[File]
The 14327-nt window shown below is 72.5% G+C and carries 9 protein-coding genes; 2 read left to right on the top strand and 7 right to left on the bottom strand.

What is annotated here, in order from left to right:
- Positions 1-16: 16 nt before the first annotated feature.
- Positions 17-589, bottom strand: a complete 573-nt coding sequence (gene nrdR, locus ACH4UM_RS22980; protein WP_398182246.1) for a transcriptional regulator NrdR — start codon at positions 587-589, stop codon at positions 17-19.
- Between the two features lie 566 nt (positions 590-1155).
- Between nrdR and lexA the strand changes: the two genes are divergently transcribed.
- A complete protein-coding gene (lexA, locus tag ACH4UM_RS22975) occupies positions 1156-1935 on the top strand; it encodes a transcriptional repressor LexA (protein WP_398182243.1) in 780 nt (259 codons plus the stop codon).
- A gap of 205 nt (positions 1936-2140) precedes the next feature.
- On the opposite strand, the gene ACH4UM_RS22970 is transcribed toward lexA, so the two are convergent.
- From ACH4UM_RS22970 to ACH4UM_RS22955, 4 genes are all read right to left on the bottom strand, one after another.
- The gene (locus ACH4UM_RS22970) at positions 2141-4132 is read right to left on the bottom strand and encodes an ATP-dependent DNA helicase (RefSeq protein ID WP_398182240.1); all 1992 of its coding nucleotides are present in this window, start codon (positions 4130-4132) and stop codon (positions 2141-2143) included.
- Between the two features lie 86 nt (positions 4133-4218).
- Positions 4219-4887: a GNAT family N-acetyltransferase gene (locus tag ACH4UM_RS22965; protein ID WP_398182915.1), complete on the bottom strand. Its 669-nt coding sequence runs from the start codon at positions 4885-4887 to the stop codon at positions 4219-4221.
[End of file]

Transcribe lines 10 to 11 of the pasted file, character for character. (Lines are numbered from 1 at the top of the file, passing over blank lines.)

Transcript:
- From ACH4UM_RS22970 to ACH4UM_RS22955, 4 genes are all read right to left on the bottom strand, one after another.
- The gene (locus ACH4UM_RS22970) at positions 2141-4132 is read right to left on the bottom strand and encodes an ATP-dependent DNA helicase (RefSeq protein ID WP_398182240.1); all 1992 of its coding nucleotides are present in this window, start codon (positions 4130-4132) and stop codon (positions 2141-2143) included.